FAQ

FAQ

  1. What exactly is a Community Fiber Network?
  2. Who offers services?
  3. What does public ownership mean?
  4. Why publicly owned? Aren't private companies more efficient?
  5. I heard there is tons of dark fiber available - why isn't the City using that?
  6. What if a better technology comes along in a few years?
  7. Doesn't fiber break easily?
  8. Don't Comcast and Qwest already have fiber networks?
  9. Comcast has DOCSIS 3, isn't that as good as fiber?
  10. Should government compete with the private sector?
  11. Do we really need faster connections?
  12. Symmetric? Asymmetric? Huh?
  13. Why not wireless?
  14. What happened to the whole muni-wireless thing?
  15. What about WiMAX?


Answers

  1. What exactly is a Community Fiber Network?

    A Community Fiber Network is a community-owned broadband network that uses fiber-optic cables to connect all subscribers (the fiber cable goes all the way to the home, apartment, or business). It can offer phone, television, and Internet access. The capacity on the network is so great that it could offer tens of thousands of television channels while allowing thousands of people to talk on the phone while still offering Internet access at faster speeds than a cable modem system or DSL currently offer.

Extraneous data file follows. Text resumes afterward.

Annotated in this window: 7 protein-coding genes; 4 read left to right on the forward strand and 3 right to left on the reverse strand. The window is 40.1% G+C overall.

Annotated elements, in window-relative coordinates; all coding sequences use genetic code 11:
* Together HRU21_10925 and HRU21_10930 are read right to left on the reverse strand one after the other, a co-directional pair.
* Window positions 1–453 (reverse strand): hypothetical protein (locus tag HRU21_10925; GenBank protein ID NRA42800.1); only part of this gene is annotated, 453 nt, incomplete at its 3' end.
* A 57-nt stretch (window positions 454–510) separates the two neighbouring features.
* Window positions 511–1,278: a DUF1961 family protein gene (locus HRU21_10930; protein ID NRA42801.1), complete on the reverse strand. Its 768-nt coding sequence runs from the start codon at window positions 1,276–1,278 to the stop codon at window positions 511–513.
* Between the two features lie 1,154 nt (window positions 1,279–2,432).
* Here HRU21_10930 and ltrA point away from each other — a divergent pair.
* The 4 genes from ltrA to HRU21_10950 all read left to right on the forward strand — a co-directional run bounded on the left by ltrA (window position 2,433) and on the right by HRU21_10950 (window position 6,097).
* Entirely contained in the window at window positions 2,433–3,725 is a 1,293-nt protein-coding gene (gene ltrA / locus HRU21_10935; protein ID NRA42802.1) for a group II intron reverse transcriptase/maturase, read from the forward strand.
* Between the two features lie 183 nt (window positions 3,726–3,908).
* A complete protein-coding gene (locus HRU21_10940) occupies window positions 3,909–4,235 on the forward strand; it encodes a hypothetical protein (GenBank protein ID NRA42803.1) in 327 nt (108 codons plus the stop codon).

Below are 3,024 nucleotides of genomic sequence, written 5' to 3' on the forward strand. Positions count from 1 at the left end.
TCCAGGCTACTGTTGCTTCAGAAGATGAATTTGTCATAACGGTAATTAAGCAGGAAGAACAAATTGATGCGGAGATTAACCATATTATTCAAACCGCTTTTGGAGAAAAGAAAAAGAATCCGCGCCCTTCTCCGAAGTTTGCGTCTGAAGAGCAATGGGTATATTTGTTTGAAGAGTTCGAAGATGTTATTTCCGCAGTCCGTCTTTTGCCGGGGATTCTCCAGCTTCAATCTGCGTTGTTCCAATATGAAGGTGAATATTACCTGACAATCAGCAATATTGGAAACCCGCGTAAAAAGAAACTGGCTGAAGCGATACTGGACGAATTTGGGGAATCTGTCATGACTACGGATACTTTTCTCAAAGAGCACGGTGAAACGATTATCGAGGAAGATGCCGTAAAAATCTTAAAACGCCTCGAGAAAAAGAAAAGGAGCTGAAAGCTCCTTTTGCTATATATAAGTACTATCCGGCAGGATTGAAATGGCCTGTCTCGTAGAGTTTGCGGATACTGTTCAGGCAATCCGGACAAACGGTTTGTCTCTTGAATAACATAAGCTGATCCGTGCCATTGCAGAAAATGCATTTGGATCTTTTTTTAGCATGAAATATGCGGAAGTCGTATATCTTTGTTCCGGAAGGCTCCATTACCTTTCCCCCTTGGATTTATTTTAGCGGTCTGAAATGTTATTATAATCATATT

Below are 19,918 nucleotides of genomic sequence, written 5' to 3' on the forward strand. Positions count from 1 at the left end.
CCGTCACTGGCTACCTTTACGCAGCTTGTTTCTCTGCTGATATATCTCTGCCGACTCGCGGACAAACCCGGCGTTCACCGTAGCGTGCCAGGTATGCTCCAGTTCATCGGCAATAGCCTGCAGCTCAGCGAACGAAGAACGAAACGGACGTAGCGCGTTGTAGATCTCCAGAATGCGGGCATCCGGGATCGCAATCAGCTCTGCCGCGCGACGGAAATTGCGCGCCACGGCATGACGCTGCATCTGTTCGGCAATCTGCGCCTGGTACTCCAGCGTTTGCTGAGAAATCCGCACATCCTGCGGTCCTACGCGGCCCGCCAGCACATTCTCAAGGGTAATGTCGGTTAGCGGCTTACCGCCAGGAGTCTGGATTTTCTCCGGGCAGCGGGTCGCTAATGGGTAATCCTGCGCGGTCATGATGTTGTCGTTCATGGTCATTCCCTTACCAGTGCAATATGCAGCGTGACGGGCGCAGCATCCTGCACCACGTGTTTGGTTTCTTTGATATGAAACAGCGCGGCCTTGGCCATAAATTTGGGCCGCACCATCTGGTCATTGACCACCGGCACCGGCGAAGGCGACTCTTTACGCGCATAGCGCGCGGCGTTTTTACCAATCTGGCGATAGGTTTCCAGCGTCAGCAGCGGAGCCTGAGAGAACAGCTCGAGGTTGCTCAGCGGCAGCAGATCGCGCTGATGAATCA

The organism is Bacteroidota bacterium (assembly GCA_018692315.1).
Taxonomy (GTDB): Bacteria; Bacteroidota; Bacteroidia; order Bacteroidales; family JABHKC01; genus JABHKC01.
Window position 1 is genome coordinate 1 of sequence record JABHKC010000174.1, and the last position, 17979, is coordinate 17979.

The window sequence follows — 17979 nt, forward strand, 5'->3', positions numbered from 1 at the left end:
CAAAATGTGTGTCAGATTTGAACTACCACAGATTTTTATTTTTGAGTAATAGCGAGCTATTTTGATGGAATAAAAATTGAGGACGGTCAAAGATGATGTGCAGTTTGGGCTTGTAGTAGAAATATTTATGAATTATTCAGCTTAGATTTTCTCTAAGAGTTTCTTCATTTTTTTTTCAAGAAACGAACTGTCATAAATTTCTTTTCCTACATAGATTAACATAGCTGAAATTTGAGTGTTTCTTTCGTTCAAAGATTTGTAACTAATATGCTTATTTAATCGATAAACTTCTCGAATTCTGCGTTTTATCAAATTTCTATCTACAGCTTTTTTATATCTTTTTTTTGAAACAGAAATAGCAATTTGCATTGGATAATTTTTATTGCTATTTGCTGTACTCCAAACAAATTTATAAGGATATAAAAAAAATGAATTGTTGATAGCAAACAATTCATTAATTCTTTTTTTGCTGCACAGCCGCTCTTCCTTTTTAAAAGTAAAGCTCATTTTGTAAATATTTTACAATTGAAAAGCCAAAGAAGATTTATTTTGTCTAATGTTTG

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  3. Who offers the services?

    In some communities, the city government (Monticello) or local utility provides services (Chattanooga). In others, the network is only open to private service providers who compete for customers on equal terms (this would be an open network, Report: Open Access: The Third Way). Some cities have used a hybrid approach where the city offers services and offers non-discriminatory wholesale access to other providers and competes against them (Santa Monica).

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  5. What does public ownership mean?

    Public, or community ownership is discussed in greater depth on our public accountability page. Briefly, it means that the public has some measure of self-determination over the network. Much like the water department is accountable to the public and therefore does not raise water rates unreasonably, those running the network would be accountable to the public. If the community decided to offer subsidized connections to those living below the poverty line, they could do that. (Report: Breaking the Broadband Monopoly)